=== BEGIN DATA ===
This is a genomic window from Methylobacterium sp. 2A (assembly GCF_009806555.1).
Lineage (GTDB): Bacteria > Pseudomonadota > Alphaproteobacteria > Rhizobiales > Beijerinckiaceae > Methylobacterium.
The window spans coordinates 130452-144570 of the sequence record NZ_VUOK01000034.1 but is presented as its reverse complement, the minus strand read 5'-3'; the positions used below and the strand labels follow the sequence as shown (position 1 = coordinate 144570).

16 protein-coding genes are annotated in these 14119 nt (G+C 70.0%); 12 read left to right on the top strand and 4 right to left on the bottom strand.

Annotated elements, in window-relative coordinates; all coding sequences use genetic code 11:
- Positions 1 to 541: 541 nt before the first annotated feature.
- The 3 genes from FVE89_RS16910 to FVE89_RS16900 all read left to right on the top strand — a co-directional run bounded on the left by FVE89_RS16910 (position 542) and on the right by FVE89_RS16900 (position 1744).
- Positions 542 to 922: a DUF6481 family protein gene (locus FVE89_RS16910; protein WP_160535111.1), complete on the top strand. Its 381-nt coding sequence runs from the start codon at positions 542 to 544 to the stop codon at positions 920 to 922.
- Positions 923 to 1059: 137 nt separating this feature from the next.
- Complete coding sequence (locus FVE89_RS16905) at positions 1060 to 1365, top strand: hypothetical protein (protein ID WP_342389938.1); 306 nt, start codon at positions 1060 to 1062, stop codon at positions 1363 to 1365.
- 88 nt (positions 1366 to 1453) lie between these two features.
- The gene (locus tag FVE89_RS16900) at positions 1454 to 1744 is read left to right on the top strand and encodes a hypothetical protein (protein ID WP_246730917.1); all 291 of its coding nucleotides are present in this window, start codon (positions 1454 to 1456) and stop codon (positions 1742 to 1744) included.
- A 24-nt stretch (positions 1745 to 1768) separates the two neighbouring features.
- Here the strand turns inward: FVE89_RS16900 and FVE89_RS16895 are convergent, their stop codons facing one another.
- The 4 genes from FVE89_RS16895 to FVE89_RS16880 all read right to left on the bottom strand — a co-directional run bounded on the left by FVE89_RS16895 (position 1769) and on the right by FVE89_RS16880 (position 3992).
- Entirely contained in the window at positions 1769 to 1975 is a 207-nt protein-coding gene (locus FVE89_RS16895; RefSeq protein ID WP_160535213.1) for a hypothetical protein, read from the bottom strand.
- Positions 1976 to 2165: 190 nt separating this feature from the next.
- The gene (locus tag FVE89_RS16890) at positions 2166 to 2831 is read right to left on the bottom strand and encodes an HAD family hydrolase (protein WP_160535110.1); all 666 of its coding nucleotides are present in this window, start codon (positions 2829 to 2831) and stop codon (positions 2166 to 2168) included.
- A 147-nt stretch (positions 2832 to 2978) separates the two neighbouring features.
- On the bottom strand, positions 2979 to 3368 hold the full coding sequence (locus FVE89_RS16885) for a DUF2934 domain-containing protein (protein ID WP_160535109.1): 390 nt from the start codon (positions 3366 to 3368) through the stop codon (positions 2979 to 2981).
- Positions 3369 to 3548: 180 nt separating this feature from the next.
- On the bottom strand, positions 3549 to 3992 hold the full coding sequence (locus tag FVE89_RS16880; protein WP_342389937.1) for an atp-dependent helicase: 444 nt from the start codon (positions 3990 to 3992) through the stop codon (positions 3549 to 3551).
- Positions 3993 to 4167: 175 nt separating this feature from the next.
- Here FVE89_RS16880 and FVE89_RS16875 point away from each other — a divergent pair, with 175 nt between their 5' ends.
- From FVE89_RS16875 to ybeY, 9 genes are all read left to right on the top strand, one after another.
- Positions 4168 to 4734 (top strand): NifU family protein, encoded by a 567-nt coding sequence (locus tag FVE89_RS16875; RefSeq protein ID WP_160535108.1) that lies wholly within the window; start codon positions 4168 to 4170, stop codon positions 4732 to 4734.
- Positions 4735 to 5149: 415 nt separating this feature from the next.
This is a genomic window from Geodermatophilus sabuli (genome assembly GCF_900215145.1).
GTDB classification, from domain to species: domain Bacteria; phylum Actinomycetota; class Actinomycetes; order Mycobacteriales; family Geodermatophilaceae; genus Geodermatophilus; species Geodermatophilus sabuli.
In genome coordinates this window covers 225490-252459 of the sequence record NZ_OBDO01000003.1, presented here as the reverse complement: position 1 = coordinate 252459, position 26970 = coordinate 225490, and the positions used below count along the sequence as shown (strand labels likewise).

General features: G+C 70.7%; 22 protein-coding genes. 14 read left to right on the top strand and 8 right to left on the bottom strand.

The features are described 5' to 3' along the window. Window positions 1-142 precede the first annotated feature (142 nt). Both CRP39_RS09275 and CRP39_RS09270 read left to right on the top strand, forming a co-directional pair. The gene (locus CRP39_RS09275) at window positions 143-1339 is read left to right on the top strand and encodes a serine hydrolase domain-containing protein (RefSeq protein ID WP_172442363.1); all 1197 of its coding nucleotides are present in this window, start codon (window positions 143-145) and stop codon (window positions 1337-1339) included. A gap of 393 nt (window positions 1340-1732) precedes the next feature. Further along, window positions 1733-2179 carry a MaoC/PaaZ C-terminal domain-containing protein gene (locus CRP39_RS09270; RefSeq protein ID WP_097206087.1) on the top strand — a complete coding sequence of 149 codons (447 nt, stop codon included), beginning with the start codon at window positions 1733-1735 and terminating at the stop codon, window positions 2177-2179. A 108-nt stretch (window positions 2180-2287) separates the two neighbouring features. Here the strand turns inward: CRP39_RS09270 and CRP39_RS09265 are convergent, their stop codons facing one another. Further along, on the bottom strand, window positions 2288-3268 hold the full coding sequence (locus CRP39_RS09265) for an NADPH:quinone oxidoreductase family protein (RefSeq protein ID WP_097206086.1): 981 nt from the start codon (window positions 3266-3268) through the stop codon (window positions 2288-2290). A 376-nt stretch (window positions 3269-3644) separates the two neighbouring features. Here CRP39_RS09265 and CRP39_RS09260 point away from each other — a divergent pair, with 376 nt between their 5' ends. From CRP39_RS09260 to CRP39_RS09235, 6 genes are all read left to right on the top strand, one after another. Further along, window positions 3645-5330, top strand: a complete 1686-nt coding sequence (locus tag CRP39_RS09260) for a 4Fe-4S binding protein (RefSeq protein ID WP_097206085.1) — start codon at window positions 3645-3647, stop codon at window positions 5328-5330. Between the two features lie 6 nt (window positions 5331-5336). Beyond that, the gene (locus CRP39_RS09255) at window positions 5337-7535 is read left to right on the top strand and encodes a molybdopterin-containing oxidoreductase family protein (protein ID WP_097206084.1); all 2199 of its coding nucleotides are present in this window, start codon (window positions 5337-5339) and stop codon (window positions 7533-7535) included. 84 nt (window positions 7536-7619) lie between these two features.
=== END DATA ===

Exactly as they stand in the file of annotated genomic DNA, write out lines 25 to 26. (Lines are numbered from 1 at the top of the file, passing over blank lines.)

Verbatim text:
- From FVE89_RS16875 to ybeY, 9 genes are all read left to right on the top strand, one after another.
- Positions 4168 to 4734 (top strand): NifU family protein, encoded by a 567-nt coding sequence (locus tag FVE89_RS16875; RefSeq protein ID WP_160535108.1) that lies wholly within the window; start codon positions 4168 to 4170, stop codon positions 4732 to 4734.